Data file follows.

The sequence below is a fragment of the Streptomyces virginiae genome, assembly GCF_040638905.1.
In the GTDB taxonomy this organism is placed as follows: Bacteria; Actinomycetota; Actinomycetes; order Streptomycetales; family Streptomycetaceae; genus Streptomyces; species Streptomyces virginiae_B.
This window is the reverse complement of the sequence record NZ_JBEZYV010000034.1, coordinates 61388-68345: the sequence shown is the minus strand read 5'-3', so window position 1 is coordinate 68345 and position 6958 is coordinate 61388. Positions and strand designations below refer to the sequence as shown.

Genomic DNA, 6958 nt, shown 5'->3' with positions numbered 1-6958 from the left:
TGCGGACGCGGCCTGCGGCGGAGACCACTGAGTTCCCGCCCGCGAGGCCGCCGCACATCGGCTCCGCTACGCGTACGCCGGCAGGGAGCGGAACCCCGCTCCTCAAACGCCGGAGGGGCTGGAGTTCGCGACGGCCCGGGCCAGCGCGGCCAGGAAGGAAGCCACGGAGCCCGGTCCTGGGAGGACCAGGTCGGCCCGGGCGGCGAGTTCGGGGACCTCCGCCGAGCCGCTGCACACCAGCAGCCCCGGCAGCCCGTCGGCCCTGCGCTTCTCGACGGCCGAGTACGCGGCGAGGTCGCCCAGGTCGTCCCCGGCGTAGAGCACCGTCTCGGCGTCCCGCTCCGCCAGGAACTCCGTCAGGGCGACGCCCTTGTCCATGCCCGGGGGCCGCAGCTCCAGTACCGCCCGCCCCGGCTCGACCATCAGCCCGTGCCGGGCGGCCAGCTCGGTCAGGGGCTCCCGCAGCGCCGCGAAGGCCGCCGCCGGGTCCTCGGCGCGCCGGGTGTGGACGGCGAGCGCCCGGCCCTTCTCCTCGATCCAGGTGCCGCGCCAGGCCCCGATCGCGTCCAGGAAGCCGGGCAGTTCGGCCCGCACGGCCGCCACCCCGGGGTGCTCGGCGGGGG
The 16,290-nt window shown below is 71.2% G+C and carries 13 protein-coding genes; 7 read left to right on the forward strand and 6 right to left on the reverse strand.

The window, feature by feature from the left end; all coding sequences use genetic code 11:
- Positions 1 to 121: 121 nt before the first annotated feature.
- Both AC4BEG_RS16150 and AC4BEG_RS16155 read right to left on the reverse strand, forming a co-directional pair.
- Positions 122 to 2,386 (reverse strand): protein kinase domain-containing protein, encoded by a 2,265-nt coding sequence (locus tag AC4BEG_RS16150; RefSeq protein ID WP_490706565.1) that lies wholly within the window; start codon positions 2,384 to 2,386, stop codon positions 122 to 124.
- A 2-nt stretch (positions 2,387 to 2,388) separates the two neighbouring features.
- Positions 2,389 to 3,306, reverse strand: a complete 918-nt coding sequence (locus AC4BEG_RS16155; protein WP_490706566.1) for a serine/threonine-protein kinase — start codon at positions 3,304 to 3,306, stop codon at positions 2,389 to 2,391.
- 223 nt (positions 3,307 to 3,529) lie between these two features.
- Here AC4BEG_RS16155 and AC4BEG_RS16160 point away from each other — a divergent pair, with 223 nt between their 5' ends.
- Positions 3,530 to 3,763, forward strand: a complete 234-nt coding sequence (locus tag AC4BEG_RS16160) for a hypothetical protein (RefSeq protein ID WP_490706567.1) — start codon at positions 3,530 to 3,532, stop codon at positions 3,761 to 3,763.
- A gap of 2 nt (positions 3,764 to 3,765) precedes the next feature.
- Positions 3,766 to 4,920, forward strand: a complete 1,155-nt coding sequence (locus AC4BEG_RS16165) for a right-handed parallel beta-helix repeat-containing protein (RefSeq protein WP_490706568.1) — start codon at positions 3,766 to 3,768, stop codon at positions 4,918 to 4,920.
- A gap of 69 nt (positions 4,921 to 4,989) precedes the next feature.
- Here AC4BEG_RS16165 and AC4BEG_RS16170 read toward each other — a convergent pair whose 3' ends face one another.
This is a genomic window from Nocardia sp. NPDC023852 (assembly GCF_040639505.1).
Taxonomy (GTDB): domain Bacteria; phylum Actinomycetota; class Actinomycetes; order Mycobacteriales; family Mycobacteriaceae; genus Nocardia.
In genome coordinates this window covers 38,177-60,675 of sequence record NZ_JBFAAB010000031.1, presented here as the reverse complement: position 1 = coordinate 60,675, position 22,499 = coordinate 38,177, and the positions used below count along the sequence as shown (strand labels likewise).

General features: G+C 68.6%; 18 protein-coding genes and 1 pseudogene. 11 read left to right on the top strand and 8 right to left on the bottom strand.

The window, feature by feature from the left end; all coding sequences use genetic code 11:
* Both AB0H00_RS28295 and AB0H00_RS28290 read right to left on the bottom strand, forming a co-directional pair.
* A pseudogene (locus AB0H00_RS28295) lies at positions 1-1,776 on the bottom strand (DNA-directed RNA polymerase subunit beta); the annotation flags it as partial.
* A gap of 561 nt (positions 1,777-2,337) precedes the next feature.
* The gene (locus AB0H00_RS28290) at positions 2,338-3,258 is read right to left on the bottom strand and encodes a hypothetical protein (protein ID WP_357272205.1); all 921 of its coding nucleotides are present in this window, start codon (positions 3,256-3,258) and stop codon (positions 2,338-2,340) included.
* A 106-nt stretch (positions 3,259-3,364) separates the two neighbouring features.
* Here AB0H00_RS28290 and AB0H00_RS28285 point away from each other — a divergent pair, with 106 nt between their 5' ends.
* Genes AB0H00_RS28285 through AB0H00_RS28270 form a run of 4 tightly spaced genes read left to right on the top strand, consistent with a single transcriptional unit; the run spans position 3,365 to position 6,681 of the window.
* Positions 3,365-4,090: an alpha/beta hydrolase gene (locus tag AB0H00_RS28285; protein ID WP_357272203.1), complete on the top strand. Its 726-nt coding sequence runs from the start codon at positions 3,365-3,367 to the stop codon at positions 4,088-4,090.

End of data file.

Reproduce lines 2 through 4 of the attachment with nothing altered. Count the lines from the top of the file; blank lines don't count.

In the GTDB taxonomy this organism is placed as follows: Bacteria; Actinomycetota; Actinomycetes; order Streptomycetales; family Streptomycetaceae; genus Streptomyces; species Streptomyces virginiae_B.
This window is the reverse complement of the sequence record NZ_JBEZYV010000034.1, coordinates 61388-68345: the sequence shown is the minus strand read 5'-3', so window position 1 is coordinate 68345 and position 6958 is coordinate 61388. Positions and strand designations below refer to the sequence as shown.

Genomic DNA, 6958 nt, shown 5'->3' with positions numbered 1-6958 from the left: